Even ‘free-hold’ does not automatically mean that you can build your own castle including trench and live totally on your own. If the state thinks that a new highway has to be built right through your living room they have the right to take it back (of course compensated).
I don’t think I would feel very comfortable, knowing that I am actually gratefully allowed to use the place for a long, but limited period. This might come from my German point of view that property rights and the ‘holiness’ of the own home should be secured in a basic law. Although I can absolutely not imagine to buy an apartment or house (feels like dropping the anchor, or should I
say putting on shackles?) I would not want to miss the feeling to really OWN my place…usually, when Germans build a house they build it for eternity, hoping that their children would take it over years later. I think this is just different here, with the common acceptance that the state is the only big real estate manager.
Hmm.. I don’t know when the scheme was introduced in the first place. The generation that bought the apartments will most probably not be on this earth anymore. Will this lead to a clash between their descendants and the state? After all, one could get the impression that this is just another way to collect a death duty, whose introduction would be unthinkable in a still family oriented society as Singapore’s…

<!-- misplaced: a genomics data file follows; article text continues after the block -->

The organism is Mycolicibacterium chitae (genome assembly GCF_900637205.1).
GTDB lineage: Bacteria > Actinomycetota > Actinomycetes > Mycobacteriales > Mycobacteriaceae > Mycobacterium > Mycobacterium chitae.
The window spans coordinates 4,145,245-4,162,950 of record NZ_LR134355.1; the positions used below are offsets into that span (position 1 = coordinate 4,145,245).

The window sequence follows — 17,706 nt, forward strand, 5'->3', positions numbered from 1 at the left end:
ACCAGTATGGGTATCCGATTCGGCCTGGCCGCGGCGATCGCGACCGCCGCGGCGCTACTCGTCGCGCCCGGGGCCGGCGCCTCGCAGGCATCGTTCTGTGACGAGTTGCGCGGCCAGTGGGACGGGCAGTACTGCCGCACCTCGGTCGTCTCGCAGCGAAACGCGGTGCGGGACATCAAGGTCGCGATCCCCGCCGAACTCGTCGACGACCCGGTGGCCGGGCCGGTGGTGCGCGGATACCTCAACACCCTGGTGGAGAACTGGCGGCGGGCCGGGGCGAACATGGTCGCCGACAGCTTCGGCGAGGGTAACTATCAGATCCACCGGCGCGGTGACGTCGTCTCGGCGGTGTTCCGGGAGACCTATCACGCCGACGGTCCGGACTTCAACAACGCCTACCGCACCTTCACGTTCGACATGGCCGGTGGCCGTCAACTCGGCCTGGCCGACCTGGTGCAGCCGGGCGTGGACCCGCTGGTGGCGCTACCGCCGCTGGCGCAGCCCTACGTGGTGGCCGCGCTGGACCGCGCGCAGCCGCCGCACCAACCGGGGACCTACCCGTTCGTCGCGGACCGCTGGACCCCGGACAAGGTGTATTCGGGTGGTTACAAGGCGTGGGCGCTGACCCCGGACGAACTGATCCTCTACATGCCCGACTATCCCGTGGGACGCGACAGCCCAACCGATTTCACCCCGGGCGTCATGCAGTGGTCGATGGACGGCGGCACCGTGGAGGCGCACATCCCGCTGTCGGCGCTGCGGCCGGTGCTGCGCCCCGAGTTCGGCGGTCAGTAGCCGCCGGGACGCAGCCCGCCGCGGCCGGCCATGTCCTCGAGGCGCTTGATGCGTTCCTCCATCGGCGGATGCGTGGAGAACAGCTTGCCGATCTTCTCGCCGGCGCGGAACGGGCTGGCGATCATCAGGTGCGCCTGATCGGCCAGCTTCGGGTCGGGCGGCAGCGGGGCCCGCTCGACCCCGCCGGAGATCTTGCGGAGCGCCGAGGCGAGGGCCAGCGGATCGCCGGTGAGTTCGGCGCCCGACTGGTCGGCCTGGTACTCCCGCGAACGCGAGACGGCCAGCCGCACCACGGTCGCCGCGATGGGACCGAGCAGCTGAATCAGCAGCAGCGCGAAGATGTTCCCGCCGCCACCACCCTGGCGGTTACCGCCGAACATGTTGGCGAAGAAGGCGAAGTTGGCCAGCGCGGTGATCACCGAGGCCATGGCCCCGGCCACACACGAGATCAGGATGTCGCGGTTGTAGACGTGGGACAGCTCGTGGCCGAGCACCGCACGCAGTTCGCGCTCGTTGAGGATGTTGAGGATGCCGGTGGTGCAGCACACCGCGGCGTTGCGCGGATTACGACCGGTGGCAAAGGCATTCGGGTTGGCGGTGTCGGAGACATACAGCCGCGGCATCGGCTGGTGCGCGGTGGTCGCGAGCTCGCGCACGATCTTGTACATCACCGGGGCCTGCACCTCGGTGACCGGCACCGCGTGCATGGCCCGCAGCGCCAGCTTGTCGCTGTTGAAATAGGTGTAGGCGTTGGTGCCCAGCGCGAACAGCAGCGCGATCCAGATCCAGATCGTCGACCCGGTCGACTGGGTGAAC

I just guess that some 50 years down the road there will be a massive and steady new inflow of cash into the treasurer’s casket as this source of income finally opens up. I call this insidious future planning on the true assumption that people in these fast-paced times just are not able to think even years ahead in the future, let alone a century.
DO YOU BELIEVE?